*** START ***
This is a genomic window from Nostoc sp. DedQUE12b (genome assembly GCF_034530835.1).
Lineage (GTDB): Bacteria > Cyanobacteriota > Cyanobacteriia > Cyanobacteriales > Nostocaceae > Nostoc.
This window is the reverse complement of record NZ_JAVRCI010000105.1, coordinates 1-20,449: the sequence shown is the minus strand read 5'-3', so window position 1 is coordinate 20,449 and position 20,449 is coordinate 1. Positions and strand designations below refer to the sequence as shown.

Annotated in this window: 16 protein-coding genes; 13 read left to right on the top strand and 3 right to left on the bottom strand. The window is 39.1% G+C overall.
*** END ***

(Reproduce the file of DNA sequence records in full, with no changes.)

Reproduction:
This is a genomic window from Nostoc sp. DedQUE12b (genome assembly GCF_034530835.1).
Lineage (GTDB): Bacteria > Cyanobacteriota > Cyanobacteriia > Cyanobacteriales > Nostocaceae > Nostoc.
This window is the reverse complement of record NZ_JAVRCI010000105.1, coordinates 1-20,449: the sequence shown is the minus strand read 5'-3', so window position 1 is coordinate 20,449 and position 20,449 is coordinate 1. Positions and strand designations below refer to the sequence as shown.

Annotated in this window: 16 protein-coding genes; 13 read left to right on the top strand and 3 right to left on the bottom strand. The window is 39.1% G+C overall.